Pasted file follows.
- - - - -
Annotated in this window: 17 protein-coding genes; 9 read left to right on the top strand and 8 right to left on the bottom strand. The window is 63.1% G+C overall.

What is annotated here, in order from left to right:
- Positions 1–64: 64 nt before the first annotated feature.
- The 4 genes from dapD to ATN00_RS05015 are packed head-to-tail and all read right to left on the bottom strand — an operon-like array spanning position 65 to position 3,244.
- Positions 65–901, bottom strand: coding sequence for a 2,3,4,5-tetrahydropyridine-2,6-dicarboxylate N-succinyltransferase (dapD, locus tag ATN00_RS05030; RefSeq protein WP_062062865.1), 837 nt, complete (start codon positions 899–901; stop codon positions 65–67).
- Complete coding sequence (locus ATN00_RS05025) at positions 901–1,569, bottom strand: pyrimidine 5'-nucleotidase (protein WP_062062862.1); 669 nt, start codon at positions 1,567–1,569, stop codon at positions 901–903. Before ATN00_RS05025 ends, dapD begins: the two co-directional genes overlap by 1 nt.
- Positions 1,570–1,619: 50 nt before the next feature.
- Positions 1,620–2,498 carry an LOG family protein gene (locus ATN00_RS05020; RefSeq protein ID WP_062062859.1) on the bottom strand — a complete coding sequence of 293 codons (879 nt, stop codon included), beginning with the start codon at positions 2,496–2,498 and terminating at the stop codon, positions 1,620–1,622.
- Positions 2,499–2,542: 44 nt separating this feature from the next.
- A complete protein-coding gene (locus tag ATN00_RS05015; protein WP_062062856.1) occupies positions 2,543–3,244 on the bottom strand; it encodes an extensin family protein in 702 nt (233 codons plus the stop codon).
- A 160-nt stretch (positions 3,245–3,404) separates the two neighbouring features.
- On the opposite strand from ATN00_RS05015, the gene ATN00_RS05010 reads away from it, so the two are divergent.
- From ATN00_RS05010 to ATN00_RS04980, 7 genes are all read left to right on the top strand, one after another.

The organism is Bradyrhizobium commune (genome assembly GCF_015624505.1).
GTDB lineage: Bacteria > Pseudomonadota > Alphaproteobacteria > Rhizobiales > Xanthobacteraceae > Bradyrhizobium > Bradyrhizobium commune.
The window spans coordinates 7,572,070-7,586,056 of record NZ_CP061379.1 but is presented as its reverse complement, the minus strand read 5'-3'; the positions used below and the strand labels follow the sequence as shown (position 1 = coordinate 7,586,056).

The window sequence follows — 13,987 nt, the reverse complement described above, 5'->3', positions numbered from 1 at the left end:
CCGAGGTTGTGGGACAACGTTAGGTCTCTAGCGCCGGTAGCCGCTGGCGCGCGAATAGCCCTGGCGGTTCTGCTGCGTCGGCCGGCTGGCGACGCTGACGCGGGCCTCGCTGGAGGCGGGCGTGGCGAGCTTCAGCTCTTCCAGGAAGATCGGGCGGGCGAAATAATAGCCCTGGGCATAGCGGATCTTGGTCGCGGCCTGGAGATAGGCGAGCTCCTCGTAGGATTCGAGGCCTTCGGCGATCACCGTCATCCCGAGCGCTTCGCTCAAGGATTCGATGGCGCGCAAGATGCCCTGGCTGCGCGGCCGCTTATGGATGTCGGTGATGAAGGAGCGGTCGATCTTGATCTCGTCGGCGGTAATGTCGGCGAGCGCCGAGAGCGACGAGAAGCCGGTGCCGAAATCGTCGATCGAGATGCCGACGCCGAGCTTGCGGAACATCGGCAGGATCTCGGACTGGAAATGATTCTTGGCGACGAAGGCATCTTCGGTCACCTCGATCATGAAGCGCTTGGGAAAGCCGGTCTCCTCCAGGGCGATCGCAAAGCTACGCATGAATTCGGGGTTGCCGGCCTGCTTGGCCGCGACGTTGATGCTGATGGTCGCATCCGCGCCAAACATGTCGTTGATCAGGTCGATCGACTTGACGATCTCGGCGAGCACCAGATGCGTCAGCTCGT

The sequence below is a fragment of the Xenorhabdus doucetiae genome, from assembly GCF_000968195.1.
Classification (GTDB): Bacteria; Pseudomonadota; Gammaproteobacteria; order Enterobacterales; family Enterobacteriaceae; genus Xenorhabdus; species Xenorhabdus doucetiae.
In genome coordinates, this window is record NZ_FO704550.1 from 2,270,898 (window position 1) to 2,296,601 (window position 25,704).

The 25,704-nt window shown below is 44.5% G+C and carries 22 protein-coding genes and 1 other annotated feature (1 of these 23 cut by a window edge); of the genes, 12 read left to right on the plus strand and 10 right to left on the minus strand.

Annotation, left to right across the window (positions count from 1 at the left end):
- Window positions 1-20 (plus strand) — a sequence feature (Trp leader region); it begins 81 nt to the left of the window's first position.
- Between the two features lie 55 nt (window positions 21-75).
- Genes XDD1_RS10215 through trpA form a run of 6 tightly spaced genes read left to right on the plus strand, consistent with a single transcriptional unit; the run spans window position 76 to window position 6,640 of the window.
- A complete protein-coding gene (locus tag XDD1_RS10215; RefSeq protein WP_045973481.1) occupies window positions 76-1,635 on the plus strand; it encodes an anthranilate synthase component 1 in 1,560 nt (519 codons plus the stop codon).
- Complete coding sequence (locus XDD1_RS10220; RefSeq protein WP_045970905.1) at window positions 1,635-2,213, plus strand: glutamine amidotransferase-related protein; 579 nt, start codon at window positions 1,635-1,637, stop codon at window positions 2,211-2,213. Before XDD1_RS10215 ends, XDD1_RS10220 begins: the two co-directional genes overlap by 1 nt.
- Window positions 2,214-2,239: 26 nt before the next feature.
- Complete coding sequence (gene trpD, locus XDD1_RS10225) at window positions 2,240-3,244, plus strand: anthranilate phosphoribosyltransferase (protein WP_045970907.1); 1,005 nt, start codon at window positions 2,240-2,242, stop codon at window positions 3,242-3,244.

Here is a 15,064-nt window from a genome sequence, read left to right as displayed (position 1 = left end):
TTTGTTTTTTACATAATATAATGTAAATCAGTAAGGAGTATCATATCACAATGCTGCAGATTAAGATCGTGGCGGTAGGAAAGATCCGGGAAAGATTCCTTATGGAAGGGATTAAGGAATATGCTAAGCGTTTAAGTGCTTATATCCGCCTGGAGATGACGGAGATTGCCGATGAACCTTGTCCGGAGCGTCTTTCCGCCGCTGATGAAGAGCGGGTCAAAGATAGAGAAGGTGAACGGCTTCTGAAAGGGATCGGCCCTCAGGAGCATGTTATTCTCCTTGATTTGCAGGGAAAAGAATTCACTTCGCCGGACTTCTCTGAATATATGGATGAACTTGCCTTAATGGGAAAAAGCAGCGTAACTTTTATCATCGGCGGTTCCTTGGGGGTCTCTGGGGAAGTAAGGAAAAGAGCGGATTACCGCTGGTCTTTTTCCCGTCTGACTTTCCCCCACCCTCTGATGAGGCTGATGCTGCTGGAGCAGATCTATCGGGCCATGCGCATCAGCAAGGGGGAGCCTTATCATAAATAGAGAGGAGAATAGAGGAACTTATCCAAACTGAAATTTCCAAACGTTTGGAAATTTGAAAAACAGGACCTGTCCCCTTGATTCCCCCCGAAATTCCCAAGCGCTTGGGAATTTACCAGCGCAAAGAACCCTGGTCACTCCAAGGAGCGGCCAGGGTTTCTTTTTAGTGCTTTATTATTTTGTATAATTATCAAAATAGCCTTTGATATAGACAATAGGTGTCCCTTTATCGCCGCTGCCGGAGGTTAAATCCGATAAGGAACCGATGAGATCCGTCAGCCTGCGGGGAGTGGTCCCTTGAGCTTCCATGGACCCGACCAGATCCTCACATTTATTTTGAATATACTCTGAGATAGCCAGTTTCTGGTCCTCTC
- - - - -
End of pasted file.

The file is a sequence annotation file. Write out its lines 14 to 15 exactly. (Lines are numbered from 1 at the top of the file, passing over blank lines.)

The organism is Bradyrhizobium commune (genome assembly GCF_015624505.1).
GTDB lineage: Bacteria > Pseudomonadota > Alphaproteobacteria > Rhizobiales > Xanthobacteraceae > Bradyrhizobium > Bradyrhizobium commune.